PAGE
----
What does the pandemic have to do with broadband? When workers and students were forced to work from home, many people ran into internet connectivity issues.
But the issues are beyond that according to experts who met with lawmakers Friday to highlight the issue. Leaders say the pandemic has opened everyone's eyes to the issue of access to quality internet. Now, a unique moment, a president who says high speed internet is the new electricity. Everyone needs access.
"It's also a matter of equity and justice," said Governor Ned Lamont.
Democrats in Washington including U.S. Senator Chris Murphy say they are working to invest in broadband as part of President Joe Biden's infrastructure bill.
Governor Ned Lamont joined Murphy and local leaders Friday at the Northwest Connecticut Community Foundation in Torrington. The topic was investing in broadband infrastructure.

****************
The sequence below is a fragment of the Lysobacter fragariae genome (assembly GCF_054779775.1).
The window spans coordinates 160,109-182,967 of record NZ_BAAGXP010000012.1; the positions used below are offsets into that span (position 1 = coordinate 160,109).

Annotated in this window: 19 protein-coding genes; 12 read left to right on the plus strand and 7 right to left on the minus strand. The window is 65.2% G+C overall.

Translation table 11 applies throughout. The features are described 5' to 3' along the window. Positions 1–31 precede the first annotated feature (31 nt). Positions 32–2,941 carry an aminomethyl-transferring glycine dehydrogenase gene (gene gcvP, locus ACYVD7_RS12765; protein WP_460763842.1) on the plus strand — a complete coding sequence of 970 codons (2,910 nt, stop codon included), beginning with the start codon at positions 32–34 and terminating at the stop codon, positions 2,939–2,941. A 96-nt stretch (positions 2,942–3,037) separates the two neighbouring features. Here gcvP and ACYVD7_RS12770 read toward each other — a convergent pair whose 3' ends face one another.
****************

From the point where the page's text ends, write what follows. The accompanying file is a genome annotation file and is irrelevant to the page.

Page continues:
"The plan is to appropriate enough federal money through this jobs and infrastructure bill we are debating right now to be able to deliver high speed connectivity to every house in America," said U.S. Senator Chris Murphy.
From seniors who can't afford internet access to connectivity issues impacting remote learners… officials say it's an issue front and center to the NW corner and communities across Connecticut.
"It is our healthcare, our economy, our education. It is everything that is central to the lifeblood of our town," said State Representative Maria Horn.
The state legislature is currently taking up Governor Ned Lamont's bill that would make it easier for cities and towns to build out broadband.
"It includes mapping so we can tell our telecom companies these are the places that have internet access. These are the don'ts. Here's the strategy for how we can get the wire there. Here's the strategy for how we get the last mile there," said Lamont.
One thing is clear working and learning from home aren't going anywhere anytime soon.